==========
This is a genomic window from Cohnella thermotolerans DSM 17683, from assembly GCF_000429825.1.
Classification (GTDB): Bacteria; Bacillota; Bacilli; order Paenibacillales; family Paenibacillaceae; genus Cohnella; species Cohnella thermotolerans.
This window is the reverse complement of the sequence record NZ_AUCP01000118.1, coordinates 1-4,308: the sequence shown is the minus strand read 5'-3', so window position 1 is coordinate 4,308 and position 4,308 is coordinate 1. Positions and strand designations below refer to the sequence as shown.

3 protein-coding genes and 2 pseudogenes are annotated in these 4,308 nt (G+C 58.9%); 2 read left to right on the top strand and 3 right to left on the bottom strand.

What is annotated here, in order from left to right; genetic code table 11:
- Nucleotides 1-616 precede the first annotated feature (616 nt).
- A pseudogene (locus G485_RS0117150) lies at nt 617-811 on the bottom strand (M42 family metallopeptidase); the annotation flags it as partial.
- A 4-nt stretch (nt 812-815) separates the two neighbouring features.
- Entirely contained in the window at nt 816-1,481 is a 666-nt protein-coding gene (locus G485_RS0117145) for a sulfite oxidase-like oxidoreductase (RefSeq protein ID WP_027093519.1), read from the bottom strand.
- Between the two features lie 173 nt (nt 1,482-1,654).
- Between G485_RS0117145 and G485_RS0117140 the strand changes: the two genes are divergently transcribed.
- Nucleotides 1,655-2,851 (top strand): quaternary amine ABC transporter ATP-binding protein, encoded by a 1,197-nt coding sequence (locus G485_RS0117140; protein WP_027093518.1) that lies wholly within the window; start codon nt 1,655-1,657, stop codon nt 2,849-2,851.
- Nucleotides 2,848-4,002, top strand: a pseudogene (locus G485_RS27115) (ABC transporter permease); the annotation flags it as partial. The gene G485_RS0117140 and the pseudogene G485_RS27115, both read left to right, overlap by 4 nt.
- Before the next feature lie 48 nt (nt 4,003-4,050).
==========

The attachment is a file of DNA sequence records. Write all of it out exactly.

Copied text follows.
This is a genomic window from Cohnella thermotolerans DSM 17683, from assembly GCF_000429825.1.
Classification (GTDB): Bacteria; Bacillota; Bacilli; order Paenibacillales; family Paenibacillaceae; genus Cohnella; species Cohnella thermotolerans.
This window is the reverse complement of the sequence record NZ_AUCP01000118.1, coordinates 1-4,308: the sequence shown is the minus strand read 5'-3', so window position 1 is coordinate 4,308 and position 4,308 is coordinate 1. Positions and strand designations below refer to the sequence as shown.

3 protein-coding genes and 2 pseudogenes are annotated in these 4,308 nt (G+C 58.9%); 2 read left to right on the top strand and 3 right to left on the bottom strand.

What is annotated here, in order from left to right; genetic code table 11:
- Nucleotides 1-616 precede the first annotated feature (616 nt).
- A pseudogene (locus G485_RS0117150) lies at nt 617-811 on the bottom strand (M42 family metallopeptidase); the annotation flags it as partial.
- A 4-nt stretch (nt 812-815) separates the two neighbouring features.
- Entirely contained in the window at nt 816-1,481 is a 666-nt protein-coding gene (locus G485_RS0117145) for a sulfite oxidase-like oxidoreductase (RefSeq protein ID WP_027093519.1), read from the bottom strand.
- Between the two features lie 173 nt (nt 1,482-1,654).
- Between G485_RS0117145 and G485_RS0117140 the strand changes: the two genes are divergently transcribed.
- Nucleotides 1,655-2,851 (top strand): quaternary amine ABC transporter ATP-binding protein, encoded by a 1,197-nt coding sequence (locus G485_RS0117140; protein WP_027093518.1) that lies wholly within the window; start codon nt 1,655-1,657, stop codon nt 2,849-2,851.
- Nucleotides 2,848-4,002, top strand: a pseudogene (locus G485_RS27115) (ABC transporter permease); the annotation flags it as partial. The gene G485_RS0117140 and the pseudogene G485_RS27115, both read left to right, overlap by 4 nt.
- Before the next feature lie 48 nt (nt 4,003-4,050).